25 For circumcision indeed is of value if you obey the law, but if you break the law, your circumcision becomes uncircumcision. 26 So, if a man who is uncircumcised keeps the precepts of the law, will not his uncircumcision be regarded as circumcision? 27 Then he who is physically uncircumcised but keeps the law will condemn you who have the written code and circumcision but break the law.
Here, Paul contrasts circumcision with keeping "the law," again distinguishing between temporary ceremonial aspects of the law and permanent moral aspects of the law. He says that someone who obeys the moral parts of the law is regarded as having fulfilled the ceremonial aspects of the law without actually having obeyed the ceremonial law. In other words, a person who obeys the moral law is regarded as spiritually circumcised even though he has not been physically circumcised.
Christ Came to Fulfill the Law
17 “Do not think that I have come to abolish the Law or the Prophets; I have not come to abolish them but to fulfill them. 18 For truly, I say to you, until heaven and earth pass away, not an iota, not a dot, will pass from the Law until all is accomplished. 19 Therefore whoever relaxes one of the least of these commandments and teaches others to do the same will be called least in the kingdom of heaven, but whoever does them and teaches them will be called great in the kingdom of heaven. 20 For I tell you, unless your righteousness exceeds that of the scribes and Pharisees, you will never enter the kingdom of heaven.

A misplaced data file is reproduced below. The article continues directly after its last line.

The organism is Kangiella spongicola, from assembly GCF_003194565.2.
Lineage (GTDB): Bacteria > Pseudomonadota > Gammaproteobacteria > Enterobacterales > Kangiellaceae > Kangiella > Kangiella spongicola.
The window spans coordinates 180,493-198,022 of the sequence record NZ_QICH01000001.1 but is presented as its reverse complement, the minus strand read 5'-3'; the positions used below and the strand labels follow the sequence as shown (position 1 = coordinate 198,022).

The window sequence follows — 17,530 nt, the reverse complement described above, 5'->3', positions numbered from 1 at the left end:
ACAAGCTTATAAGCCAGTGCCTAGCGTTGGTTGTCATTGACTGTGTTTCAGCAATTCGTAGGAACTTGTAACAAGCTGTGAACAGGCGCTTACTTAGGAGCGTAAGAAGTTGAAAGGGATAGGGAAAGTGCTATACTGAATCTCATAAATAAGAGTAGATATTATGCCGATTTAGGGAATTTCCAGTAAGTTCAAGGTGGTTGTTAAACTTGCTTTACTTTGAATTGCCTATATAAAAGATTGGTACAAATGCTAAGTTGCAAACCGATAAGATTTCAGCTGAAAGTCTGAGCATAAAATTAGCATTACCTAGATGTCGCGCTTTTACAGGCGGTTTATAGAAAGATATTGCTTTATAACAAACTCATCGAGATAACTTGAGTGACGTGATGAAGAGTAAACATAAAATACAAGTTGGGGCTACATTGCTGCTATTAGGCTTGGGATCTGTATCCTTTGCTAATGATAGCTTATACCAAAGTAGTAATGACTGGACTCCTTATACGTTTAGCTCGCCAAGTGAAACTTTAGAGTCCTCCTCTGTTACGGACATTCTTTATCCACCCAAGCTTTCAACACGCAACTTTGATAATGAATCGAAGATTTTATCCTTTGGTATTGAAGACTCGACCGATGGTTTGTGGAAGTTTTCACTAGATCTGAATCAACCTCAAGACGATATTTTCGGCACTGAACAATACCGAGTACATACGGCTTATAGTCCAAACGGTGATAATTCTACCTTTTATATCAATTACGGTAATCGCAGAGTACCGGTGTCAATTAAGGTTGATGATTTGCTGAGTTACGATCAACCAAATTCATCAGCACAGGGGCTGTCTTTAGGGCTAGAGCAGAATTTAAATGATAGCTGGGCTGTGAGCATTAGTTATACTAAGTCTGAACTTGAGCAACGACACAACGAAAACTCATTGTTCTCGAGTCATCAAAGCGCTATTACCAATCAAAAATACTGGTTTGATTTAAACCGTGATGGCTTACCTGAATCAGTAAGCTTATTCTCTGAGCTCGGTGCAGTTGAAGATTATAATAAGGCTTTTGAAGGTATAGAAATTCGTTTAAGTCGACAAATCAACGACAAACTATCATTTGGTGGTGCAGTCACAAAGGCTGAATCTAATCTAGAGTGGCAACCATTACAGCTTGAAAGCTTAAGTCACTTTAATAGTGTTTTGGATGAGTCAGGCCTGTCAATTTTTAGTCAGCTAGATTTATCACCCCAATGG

21 “You have heard that it was said to those of old, ‘You shall not murder; and whoever murders will be liable to judgment.’ 22 But I say to you that everyone who is angry with his brother will be liable to judgment; whoever insults his brother will be liable to the council; and whoever says, ‘You fool!’ will be liable to the hell of fire. 23 So if you are offering your gift at the altar and there remember that your brother has something against you, 24 leave your gift there before the altar and go. First be reconciled to your brother, and then come and offer your gift. 25 Come to terms quickly with your accuser while you are going with him to court, lest your accuser hand you over to the judge, and the judge to the guard, and you be put in prison. 26 Truly, I say to you, you will never get out until you have paid the last penny.
27 “You have heard that it was said, ‘You shall not commit adultery.’ 28 But I say to you that everyone who looks at a woman with lustful intent has already committed adultery with her in his heart. 29 If your right eye causes you to sin, tear it out and throw it away. For it is better that you lose one of your members than that your whole body be thrown into hell. 30 And if your right hand causes you to sin, cut it off and throw it away. For it is better that you lose one of your members than that your whole body go into hell.
31 “It was also said, ‘Whoever divorces his wife, let him give her a certificate of divorce.’ 32 But I say to you that everyone who divorces his wife, except on the ground of sexual immorality, makes her commit adultery, and whoever marries a divorced woman commits adultery.